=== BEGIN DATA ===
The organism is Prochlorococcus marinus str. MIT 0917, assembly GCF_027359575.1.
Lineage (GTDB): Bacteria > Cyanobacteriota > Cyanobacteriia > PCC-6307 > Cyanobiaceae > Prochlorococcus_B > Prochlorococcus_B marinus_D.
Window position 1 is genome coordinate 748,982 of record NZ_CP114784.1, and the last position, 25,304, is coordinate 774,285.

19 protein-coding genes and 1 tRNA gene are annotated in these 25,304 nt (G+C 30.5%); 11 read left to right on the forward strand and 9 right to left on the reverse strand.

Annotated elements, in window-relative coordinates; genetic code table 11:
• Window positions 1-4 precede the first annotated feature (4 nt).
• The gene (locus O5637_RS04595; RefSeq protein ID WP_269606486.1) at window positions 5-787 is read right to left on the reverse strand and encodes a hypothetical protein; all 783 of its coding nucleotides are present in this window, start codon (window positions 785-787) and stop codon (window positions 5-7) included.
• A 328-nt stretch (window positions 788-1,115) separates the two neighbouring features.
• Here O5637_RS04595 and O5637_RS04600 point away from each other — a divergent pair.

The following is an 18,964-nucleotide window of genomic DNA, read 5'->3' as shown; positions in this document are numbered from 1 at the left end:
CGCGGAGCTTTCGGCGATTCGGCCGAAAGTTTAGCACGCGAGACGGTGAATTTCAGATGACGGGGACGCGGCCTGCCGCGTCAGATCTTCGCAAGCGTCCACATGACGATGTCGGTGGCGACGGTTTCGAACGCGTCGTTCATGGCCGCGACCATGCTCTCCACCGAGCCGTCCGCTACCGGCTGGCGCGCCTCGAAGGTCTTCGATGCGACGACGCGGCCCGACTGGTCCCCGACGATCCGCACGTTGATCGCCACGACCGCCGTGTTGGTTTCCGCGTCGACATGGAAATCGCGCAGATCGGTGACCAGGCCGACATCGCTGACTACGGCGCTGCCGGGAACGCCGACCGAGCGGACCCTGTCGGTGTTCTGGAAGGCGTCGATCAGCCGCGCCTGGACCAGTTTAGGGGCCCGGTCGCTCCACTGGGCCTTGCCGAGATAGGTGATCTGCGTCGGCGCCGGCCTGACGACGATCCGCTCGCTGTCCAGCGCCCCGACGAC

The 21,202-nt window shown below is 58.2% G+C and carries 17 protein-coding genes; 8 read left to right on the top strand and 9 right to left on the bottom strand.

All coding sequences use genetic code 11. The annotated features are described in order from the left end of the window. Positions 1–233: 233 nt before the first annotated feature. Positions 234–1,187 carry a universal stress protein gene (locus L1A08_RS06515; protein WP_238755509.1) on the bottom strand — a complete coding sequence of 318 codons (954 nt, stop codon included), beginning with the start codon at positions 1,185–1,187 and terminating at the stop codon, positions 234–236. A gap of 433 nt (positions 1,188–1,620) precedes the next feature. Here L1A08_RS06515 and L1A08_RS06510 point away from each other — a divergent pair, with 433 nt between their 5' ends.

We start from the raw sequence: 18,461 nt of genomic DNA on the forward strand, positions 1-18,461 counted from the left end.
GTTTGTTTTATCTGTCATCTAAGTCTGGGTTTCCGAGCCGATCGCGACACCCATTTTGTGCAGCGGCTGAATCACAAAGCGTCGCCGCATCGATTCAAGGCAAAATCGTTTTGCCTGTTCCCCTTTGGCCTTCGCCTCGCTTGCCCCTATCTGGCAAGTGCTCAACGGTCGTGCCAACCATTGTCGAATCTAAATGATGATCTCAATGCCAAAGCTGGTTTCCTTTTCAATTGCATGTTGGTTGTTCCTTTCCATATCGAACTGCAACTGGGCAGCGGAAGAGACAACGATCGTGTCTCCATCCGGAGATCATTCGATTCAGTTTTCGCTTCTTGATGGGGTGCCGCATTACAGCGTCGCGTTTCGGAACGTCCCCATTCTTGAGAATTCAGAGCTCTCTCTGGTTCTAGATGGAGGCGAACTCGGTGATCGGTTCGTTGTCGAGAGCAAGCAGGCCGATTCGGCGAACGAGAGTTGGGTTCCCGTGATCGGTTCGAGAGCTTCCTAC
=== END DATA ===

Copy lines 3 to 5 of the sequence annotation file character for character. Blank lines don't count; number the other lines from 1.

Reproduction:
Window position 1 is genome coordinate 748,982 of record NZ_CP114784.1, and the last position, 25,304, is coordinate 774,285.

19 protein-coding genes and 1 tRNA gene are annotated in these 25,304 nt (G+C 30.5%); 11 read left to right on the forward strand and 9 right to left on the reverse strand.

Annotated elements, in window-relative coordinates; genetic code table 11: